What I’m about to say here may complicate your problem. But, I know you are dealing with a difficult problem and I’m assuming you have some very good professional help, so I thought I would add a few comments on what you may be missing. You probably don’t want to do this now, but take notes in case you want to do this as a later refinement.
All that is mentioned here regarding the image differencing is quite valid. However, your problem where the image sizes are different is easily solved by padding the images with black pixels so they are the same size. This has some other implications to your math, but it would normalize the images and remove your concerns about area.
However, I think you are focusing on diff-ing the images while missing your real problem: position tracking. While you can use the motion of the floor as an indicator of motion, there’s still going to be errors and noise, etc. Theoretically, you could image the entire floor of the pool, then use the image you capture and do a correlation over the whole pool image to find your location. But, that’s a huge amount of time, and a huge amount of data to manage, and you probably can’t do it on the hardware that’s been mentioned.
To Greg’s point above and Jared’s in the Optical Flow thread, you basically do feature extraction, establish geometries between the features, and determine the difference. That tells you how much the camera moved. The SURF algorithm that Jared mentions is a very robust generalized feature extractor that usually gives useful information. It’s just a matter of deciding what of the information that SURF outputs is what you want. Once you do, you’ll have the pattern of features. Then, you need to determine how to find the pattern (that’s highly application dependent…but could be as simple as a Hough Transform if you are lucky), and determine how far it moved. So long as you don’t move too much from frame to frame (like the square-in-the-image concept that Greg mentioned), you can determine the shift of the object in the field of view.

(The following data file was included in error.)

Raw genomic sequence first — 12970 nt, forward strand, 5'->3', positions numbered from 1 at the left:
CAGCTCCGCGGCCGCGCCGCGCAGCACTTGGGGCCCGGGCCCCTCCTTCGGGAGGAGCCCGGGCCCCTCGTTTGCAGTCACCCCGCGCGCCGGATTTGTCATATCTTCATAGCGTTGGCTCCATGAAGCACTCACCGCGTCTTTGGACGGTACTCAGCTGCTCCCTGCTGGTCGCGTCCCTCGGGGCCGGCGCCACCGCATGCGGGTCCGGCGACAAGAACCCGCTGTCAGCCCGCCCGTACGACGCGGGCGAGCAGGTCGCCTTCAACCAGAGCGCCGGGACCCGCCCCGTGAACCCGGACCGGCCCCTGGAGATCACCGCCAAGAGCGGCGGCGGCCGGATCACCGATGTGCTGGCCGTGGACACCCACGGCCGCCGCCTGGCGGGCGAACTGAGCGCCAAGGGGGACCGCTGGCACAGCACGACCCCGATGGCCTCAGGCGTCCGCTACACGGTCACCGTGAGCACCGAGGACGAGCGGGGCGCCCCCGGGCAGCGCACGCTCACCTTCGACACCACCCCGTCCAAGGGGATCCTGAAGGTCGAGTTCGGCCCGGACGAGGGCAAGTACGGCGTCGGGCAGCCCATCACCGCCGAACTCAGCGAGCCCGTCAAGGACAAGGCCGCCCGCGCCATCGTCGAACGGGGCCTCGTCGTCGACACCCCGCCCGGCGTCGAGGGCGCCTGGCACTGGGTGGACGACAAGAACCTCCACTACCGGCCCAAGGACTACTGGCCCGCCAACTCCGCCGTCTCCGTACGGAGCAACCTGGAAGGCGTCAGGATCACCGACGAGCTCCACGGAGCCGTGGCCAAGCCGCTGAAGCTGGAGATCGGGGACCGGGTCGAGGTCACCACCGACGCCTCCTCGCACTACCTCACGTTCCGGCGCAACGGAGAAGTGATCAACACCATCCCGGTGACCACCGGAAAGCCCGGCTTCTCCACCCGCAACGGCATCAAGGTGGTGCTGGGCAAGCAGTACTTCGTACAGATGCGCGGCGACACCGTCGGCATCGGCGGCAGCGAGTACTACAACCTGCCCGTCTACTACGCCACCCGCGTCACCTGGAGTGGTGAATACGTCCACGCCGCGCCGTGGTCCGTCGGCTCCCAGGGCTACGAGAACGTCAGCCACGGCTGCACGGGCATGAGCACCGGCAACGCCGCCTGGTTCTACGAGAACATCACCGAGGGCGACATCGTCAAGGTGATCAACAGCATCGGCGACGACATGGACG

But, you aren’t dealing with a camera watching a moving object, you’re dealing with a camera ON a moving object. So, you get more information than just the motion of the scene. If you put an accelerometer/gyro combination on the sub, you get an indication of the motion of the craft. Jared suggests this as a means to do dead reckoning, but there’s a nuance to it: you have a second sensor. Now, it’s not dead reckoning, it’s sensor fusion as Gdeaver alludes to in the optical flow thread.
To apply this, you need to use a great but quite advanced tool called a Kalman Filter (yes, I’ve got other CD posts on this from a couple years back saying it’s overkill for FRC…but your problem isn’t FRC). It’s an algorithm to estimate values in noisy environment. It’s used in a lot of things like airplanes, ships, and spacecraft.
Basically, taking your differencing problem, you are going to establish a velocity vector at the end of it. Why? because you know the time between frames, you know the number of pixels the image features moved, you know the size of the pixels from the sensor’s datasheet, you know the magnification of the camera’s lens, and you know the distance to the floor of the pool. Grind through the math and you’ll turn the i,j motion in pixels to an x,y change in position over a known time and bingo…you’ve got velocity. This is pool-centric velocity, since you are basically measuring the pool.
But, you can take it a step further and do the dead reckoning that Jared describes by getting an acceleration vector from the accelerometer/gyro combo. Taking the vector the accelerometer gives you and rotating it using the gyro rotation vectors you translate craft-centric acceleration to a pool-centric acceleration. Then, if you integrate twice you get position. The problem again is that this is noisy. Well, you’ve got another measurement: the velocity vector from the pool. So, use that as the “measurement” part of the KF, use the dead reckoning as the “system” part of the KF and now you’ve got a Kalman Filter tracking estimate of position. It won’t be perfect, but it should be less noisy and more accurate than either the dead reckoning or optical flow alone.
Think of it this way: in the short term (on the order of your frame rate plus processing time), the dead reckoning estimates position. But, dead reckoning errors increase as you use them for longer and longer. So, your optical flow/image information “resets” the dead reckoning error back to a small number to compensate. That’s not exactly how the KF works, but it’s a good conceptual picture of what’s going on.
Again, I may have just complicated your problem by bringing this up. But, if you have experienced professionals helping you, then you may get to the point where you want to do something sophisticated like this. Yes, it’s pretty advanced knowledge, but it’s also a very robust method.